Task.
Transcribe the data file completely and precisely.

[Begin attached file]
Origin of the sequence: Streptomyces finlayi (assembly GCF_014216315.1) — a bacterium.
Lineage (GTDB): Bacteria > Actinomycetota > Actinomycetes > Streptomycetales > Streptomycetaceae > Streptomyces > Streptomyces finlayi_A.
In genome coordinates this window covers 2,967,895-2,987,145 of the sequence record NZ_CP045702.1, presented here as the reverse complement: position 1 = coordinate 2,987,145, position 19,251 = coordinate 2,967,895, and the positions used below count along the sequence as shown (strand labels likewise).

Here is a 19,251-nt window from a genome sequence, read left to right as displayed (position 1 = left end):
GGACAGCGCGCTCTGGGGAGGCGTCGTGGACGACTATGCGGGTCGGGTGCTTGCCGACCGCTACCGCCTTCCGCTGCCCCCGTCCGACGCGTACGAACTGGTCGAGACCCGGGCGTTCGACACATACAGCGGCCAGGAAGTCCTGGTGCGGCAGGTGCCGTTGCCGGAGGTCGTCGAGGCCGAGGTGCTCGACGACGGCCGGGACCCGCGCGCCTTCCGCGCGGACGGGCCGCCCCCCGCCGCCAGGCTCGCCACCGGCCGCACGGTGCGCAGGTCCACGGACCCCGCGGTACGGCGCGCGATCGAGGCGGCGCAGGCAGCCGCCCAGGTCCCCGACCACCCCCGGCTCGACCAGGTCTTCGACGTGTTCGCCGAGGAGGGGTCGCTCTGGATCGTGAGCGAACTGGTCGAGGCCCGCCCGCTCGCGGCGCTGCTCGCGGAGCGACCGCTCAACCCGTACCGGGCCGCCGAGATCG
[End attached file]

Origin of the sequence: Streptomyces finlayi (assembly GCF_014216315.1) — a bacterium.
Lineage (GTDB): Bacteria > Actinomycetota > Actinomycetes > Streptomycetales > Streptomycetaceae > Streptomyces > Streptomyces finlayi_A.
In genome coordinates this window covers 2,967,895-2,987,145 of the sequence record NZ_CP045702.1, presented here as the reverse complement: position 1 = coordinate 2,987,145, position 19,251 = coordinate 2,967,895, and the positions used below count along the sequence as shown (strand labels likewise).

Here is a 19,251-nt window from a genome sequence, read left to right as displayed (position 1 = left end):
GGACAGCGCGCTCTGGGGAGGCGTCGTGGACGACTATGCGGGTCGGGTGCTTGCCGACCGCTACCGCCTTCCGCTGCCCCCGTCCGACGCGTACGAACTGGTCGAGACCCGGGCGTTCGACACATACAGCGGCCAGGAAGTCCTGGTGCGGCAGGTGCCGTTGCCGGAGGTCGTCGAGGCCGAGGTGCTCGACGACGGCCGGGACCCGCGCGCCTTCCGCGCGGACGGGCCGCCCCCCGCCGCCAGGCTCGCCACCGGCCGCACGGTGCGCAGGTCCACGGACCCCGCGGTACGGCGCGCGATCGAGGCGGCGCAGGCAGCCGCCCAGGTCCCCGACCACCCCCGGCTCGACCAGGTCTTCGACGTGTTCGCCGAGGAGGGGTCGCTCTGGATCGTGAGCGAACTGGTCGAGGCCCGCCCGCTCGCGGCGCTGCTCGCGGAGCGACCGCTCAACCCGTACCGGGCCGCCGAGATCG